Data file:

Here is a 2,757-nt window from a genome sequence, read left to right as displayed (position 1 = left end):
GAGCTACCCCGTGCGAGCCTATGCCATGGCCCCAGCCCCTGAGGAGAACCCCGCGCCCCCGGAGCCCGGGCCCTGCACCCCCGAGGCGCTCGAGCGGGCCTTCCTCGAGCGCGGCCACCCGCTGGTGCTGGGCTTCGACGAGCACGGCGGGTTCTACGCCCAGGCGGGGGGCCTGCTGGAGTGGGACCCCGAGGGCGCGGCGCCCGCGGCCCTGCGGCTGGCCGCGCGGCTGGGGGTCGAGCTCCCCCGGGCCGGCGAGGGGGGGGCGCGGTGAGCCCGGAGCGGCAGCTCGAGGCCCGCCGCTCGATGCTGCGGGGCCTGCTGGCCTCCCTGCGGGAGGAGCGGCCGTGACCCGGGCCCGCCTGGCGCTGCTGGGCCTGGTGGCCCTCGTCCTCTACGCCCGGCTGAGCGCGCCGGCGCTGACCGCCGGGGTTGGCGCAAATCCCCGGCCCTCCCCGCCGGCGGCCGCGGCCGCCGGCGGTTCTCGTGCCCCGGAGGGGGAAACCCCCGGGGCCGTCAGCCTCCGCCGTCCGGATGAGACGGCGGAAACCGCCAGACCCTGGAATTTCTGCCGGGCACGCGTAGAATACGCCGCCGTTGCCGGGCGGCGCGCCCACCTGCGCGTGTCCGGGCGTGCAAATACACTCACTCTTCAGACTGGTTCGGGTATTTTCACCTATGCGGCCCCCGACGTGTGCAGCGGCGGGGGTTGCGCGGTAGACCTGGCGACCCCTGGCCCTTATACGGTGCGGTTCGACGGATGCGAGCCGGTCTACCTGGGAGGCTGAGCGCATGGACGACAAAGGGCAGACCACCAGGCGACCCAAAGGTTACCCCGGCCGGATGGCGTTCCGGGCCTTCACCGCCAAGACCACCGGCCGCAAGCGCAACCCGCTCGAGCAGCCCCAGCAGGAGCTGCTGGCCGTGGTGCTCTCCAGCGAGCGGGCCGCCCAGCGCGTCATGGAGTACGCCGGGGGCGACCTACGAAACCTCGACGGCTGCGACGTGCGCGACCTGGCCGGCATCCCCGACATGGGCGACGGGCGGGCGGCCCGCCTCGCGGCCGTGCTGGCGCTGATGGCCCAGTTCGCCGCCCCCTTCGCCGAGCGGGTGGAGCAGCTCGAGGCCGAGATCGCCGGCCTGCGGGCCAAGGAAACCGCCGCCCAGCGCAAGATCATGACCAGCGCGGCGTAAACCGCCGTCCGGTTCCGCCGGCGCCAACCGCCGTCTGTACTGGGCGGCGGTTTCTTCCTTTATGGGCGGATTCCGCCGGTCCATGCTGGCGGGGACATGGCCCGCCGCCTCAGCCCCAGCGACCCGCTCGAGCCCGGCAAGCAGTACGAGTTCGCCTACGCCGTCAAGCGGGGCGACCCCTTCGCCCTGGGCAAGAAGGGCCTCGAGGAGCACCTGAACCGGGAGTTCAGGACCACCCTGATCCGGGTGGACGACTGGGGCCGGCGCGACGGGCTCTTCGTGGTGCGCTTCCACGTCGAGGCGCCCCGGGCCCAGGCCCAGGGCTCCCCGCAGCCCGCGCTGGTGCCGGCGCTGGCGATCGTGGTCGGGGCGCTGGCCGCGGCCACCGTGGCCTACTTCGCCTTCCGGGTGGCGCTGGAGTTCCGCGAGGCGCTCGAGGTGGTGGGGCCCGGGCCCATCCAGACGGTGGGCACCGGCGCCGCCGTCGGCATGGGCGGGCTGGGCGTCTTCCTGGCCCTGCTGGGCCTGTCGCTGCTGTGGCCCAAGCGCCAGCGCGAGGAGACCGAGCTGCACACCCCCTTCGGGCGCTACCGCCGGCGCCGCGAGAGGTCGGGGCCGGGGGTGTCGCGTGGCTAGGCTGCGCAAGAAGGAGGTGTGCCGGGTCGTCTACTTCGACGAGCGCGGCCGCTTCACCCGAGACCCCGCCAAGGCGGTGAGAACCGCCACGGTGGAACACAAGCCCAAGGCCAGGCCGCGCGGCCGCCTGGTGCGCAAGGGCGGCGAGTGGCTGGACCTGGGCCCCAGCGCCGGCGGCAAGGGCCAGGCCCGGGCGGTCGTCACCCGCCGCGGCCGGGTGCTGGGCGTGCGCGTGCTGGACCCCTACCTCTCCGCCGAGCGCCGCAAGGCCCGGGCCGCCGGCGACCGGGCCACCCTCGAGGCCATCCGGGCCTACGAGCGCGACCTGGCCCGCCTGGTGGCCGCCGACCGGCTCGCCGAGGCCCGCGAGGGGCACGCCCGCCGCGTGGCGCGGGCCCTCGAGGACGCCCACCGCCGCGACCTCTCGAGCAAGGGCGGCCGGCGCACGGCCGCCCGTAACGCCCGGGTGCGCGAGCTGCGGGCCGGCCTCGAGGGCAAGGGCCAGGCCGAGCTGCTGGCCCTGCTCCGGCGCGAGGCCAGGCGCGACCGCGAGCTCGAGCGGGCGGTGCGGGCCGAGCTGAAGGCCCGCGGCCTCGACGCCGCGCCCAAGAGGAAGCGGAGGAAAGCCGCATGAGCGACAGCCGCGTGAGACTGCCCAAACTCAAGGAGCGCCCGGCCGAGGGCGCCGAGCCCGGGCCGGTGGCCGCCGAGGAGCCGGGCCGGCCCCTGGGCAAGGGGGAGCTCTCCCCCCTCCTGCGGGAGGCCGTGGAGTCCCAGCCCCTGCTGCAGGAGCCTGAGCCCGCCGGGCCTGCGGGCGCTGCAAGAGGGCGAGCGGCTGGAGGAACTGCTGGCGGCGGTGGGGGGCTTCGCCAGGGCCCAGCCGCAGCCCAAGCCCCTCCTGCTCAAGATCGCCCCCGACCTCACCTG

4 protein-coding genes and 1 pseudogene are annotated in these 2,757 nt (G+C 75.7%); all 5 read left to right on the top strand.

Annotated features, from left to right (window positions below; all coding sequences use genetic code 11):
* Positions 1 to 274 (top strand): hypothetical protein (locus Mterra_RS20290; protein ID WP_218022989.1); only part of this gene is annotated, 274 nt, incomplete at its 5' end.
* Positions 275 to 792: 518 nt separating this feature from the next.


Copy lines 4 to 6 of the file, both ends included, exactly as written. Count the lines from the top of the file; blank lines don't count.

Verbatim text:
Annotated features, from left to right (window positions below; all coding sequences use genetic code 11):
* Positions 1 to 274 (top strand): hypothetical protein (locus Mterra_RS20290; protein ID WP_218022989.1); only part of this gene is annotated, 274 nt, incomplete at its 5' end.
* Positions 275 to 792: 518 nt separating this feature from the next.